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Samuel Ndungu: Form Four Leaver Who Defied Employment To Strike Gold In Watermelon Business

In a world where many young adults often find themselves lost or struggling to make ends meet after high school, Samuel Ndungu has embarked on an entrepreneurial venture that has not only changed his life but has also provided valuable insights for other young individuals seeking self-employment and financial independence.

After finishing high school, Samuel did not take the conventional path of seeking employment.

Instead, he decided to carve his own way in the business world.

He began by offering his services as a manual laborer, carrying goods for people and assisting local traders.

His primary goal was to earn the money he needed to secure his livelihood.

He had attended both Murang’a Primary School and Murang’a High School, which instilled in him the importance of education and hard work.

However, it was his innate entrepreneurial spirit that led him to explore new opportunities.

Over the course of six months, Samuel diligently saved money, amassing a total of 30,000 Kenyan Shillings.

This capital would become the foundation for his future endeavors. With his savings in hand, he decided to enter the fruit-selling business, with a focus on watermelons.

Samuel identified Marikiti market in Nairobi as the ideal location to kickstart his business.

The market was bustling with potential customers, making it an excellent choice for his entrepreneurial debut.

He purchased his initial batch of watermelons and began selling them in the market.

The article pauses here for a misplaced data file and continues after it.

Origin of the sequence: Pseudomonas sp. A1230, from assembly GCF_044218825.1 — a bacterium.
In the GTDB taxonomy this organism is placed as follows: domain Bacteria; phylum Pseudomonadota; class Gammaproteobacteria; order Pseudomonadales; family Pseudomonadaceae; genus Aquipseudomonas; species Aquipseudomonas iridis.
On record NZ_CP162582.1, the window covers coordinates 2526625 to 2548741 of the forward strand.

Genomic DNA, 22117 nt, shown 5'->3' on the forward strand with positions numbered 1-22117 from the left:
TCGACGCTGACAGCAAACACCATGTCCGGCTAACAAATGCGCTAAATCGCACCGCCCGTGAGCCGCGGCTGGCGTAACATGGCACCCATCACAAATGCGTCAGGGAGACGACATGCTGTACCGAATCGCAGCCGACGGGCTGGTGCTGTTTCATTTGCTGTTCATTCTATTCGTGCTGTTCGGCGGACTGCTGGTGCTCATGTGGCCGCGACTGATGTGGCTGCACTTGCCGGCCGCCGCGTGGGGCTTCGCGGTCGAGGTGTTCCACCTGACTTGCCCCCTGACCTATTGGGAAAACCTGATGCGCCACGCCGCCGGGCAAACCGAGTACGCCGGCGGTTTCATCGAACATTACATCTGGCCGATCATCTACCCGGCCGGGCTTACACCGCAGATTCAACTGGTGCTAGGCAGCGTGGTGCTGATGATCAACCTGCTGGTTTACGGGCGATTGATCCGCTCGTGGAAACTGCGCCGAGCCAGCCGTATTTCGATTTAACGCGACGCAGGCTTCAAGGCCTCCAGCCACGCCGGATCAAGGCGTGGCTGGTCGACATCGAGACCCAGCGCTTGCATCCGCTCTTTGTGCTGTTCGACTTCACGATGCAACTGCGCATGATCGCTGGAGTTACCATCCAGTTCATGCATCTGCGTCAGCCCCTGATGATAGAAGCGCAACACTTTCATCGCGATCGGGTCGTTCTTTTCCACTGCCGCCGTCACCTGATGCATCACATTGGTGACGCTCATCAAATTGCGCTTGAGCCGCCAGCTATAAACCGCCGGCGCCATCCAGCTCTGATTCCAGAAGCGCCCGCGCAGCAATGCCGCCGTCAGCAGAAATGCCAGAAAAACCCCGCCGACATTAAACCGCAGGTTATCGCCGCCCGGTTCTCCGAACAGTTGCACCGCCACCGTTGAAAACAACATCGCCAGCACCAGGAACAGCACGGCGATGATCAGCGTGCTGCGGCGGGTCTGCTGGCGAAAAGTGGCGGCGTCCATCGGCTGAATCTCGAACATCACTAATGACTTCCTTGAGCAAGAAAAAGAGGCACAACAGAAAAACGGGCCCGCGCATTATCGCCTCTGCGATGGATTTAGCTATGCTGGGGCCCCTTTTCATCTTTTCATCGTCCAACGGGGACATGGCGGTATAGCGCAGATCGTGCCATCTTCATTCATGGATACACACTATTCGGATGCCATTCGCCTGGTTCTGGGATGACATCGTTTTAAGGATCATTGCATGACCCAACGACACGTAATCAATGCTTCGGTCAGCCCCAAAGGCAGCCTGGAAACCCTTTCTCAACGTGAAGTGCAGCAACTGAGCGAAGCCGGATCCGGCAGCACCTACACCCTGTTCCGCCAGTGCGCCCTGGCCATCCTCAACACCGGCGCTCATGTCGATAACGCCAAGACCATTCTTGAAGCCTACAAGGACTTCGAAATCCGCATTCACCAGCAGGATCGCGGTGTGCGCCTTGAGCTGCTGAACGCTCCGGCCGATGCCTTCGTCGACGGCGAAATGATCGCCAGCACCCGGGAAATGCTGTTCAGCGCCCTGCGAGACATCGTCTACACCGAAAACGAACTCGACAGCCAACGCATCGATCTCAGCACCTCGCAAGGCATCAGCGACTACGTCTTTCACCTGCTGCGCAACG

Although this business brings in quick income, he faced challenges such as the quick perishability of the watermelons.

They need to be handled carefully, and the costs of transportation and importing are high.

Additionally, there are customers who want to buy at lower prices, although they discuss this politely, understanding why he sells at the price he does.

When the watermelons are out of season, the costs rise even more, necessitating a price increase.

His customers come from Nairobi and the surrounding areas.

When asked how he identifies good watermelons, he says, “When you look at it, it’s very bright, and when you cut a piece, you’ll find it’s sweet when you taste it.”

Due to the growth of his business, he has employed two workers to assist him in selling.

This venture, which enabled him to be self-employed, has become an economic lifeline, providing him with daily bread and allowing him to sustain himself, progress, and fulfill various other life needs.

His advice is that if he had underestimated the small beginning of his work, he might not have come this far.

Therefore, he advises young people finishing school and college to be innovative in life, to have something in their pockets instead of waiting to be employed when they can use the knowledge they gained in school to be self-sufficient.

The key, Samuel Ndungu emphasizes, is hard work, and with it, they will achieve success in life.

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